W3C home > Mailing lists > Public > www-style@w3.org > February 2015

Re: [css-device-adaptation] Progress?

From: Florian Rivoal <florian@rivoal.net>
Date: Sat, 28 Feb 2015 01:48:56 +0900
Cc: Brad Kemper <brad.kemper@gmail.com>, Rune Lillesveen <rune@opera.com>, Kenneth Rohde Christiansen <kenneth.christiansen@gmail.com>, Matt Rakow <marakow@microsoft.com>, David Bokan <bokan@chromium.org>, "www-style@w3.org" <www-style@w3.org>
Message-Id: <88D533D0-8EF9-4D22-9AFF-F5D8C2AF12E9@rivoal.net>
To: Yoav Weiss <yoav@yoav.ws>

> On 26 Feb 2015, at 19:18, Yoav Weiss <yoav@yoav.ws> wrote:
> All in all, I see that there's a valid use case for permitting @viewport rules in external styles other than mere convenience.
> So, perhaps limiting @viewport rules to be one of the first rules in an external style (along with @charset and @import) would be enough, if coupled with user agent scanning those files to extract these rules, along with console warnings of possible performance issues.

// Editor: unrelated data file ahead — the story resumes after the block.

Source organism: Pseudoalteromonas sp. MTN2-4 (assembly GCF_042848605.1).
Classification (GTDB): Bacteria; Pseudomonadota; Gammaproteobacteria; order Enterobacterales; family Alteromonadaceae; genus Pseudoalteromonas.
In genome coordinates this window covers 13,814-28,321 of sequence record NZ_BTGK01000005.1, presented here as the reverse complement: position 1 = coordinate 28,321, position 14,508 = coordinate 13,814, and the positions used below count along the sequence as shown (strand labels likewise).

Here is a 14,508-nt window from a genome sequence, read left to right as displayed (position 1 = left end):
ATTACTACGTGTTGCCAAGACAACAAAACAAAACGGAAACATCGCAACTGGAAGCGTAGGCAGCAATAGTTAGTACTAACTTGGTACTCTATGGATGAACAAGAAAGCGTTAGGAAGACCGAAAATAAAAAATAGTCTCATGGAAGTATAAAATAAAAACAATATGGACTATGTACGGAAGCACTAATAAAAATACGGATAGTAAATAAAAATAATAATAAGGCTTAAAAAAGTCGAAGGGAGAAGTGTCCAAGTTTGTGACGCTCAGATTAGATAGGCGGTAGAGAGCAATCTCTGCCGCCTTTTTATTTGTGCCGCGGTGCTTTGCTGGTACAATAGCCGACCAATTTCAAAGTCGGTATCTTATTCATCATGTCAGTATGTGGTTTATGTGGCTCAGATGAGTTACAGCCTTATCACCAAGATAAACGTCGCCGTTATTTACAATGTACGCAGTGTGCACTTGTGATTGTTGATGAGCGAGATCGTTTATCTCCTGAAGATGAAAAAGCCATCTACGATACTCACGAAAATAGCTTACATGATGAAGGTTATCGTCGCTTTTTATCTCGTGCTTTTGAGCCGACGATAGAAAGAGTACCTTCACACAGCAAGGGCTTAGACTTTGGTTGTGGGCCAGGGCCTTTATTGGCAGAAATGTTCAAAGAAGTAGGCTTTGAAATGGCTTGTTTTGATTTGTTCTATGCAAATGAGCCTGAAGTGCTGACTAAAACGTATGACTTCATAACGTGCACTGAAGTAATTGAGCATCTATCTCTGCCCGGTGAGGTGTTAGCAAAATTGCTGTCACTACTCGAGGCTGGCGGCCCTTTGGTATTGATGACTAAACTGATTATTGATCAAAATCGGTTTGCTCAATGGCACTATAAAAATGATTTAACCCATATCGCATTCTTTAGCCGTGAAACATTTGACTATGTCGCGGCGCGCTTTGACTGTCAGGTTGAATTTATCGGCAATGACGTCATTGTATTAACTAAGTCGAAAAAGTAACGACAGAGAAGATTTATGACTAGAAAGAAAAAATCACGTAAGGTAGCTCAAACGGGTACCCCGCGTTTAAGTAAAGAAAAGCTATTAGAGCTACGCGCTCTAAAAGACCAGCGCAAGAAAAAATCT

> Rune, Florian - WDYT? 

Console warnings definitely do seem recommended, as it is possible to make performance suffer if you use it wrong. But I don't think I would place actual restrictions on where @viewport can appear. As discussed in other posts in this thread, you'll need at the very least some flexibility so the restricting rules cannot be too basic (they need to allow for @media / @support nesting at least).

I am in general sympathetic with arguments about avoiding to provide authors with footguns, but it's always a tradeoff, and in this case I'd lean towards flexibility, even if it can indeed in some case lead to suboptimal results if poorly used.

 - Florian
Received on Friday, 27 February 2015 16:49:25 UTC

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